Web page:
Nearing the close of their 126th Supreme Convention in Quebec City on Thursday, the Knights of Columbus approved resolutions calling for the legal protection of marriage and asking Catholics holding elected office to “be true” to their faith by acting “bravely and publicly in defense of life.”
In one resolution at the fraternal charitable organization’s annual convention, the Knights called for “legal and constitutional protection ... for the definition of marriage as the union of one man and one woman to the exclusion of all others.” The resolution declares that marriage is a “natural institution based on ancient human values” that over time has become a “unique and deeply rooted social, legal and religious institution.”
Marriage, the resolution said, provides the best environment in which to protect children and also “reflects the natural biological complementarity between man and woman which predates the state and which is woven into the social and religious fabric of every major culture and society.”
Another resolution passed by the Knights advocates building a “culture of life” and opposing “any governmental action or policy that promotes abortion, embryonic stem cell research, human cloning, euthanasia, assisted suicide and other offenses against life.”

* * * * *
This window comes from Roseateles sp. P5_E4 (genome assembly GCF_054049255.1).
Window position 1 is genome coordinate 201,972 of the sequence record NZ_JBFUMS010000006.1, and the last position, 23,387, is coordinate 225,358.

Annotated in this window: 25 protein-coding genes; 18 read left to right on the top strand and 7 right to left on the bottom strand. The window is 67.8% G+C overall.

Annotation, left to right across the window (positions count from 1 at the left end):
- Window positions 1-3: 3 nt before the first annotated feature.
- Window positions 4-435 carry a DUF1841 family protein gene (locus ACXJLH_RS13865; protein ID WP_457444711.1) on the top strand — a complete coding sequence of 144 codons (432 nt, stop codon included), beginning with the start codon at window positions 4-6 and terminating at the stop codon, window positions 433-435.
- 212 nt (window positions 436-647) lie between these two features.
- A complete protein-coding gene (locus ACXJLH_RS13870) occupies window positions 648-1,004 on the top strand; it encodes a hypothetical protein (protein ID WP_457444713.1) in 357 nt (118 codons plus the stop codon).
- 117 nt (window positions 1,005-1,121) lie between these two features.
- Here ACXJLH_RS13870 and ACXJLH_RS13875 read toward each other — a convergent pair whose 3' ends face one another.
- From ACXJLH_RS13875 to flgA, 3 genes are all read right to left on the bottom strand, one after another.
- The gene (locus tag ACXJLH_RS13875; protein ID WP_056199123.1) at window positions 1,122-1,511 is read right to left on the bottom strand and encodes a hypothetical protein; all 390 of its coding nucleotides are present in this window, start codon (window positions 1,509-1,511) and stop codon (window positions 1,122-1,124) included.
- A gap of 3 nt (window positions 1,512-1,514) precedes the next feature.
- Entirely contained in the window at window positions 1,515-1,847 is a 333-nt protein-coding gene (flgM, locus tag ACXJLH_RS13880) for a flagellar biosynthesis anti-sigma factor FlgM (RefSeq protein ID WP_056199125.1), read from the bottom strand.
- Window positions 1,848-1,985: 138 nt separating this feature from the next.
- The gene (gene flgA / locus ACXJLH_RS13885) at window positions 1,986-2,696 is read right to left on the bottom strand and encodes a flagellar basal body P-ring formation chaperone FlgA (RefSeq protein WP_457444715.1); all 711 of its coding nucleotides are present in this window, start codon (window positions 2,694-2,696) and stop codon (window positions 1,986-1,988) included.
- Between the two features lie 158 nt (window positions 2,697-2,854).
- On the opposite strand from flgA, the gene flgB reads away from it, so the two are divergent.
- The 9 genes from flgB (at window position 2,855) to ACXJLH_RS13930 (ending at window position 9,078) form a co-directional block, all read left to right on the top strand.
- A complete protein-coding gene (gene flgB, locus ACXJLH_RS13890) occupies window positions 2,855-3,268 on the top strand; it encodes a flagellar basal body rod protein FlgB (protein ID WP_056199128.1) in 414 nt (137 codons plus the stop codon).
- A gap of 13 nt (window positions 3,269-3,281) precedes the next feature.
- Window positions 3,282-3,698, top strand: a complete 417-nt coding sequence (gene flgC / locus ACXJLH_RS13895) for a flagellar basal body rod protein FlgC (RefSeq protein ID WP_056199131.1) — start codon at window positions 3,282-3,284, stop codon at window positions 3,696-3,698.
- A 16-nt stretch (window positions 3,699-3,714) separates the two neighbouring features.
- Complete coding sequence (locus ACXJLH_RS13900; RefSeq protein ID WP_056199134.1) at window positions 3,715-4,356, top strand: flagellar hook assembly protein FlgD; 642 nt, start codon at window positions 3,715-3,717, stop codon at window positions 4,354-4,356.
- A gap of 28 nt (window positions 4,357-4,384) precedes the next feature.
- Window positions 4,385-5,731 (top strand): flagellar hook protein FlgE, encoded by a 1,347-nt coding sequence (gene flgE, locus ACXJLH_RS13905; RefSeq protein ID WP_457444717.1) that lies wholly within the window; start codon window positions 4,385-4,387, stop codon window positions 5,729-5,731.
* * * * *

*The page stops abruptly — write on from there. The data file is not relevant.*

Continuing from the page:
Knights of Columbus delegates also exhorted “our fellow Catholics who are elected officials to be true to the faith they claim to profess by acting bravely and publicly in defense of life.” Such officials, the resolution advised, should affirm with Pope Benedict XVI that “there can be no room for purely private religion.”
The resolution reaffirmed the organization’s policy of not inviting to any Knights of Columbus event persons “who do not support the legal protection of unborn children.”
In his opening convention address delivered earlier this week, Supreme Knight Carl A. Anderson urged Catholic voters to “stop accommodating pro-abortion politicians” and to “say ‘no’” to every political candidate who supports abortion.
Other resolutions passed at the convention addressed religious freedom, the Universal Declaration on Human Rights, decency on the internet and in the media, Catholic education, and the U.S. Pledge of Allegiance.
The Knights of Columbus, the world’s largest organization of Catholic laymen, was founded in 1882 and has more than 1.75 million members around the world.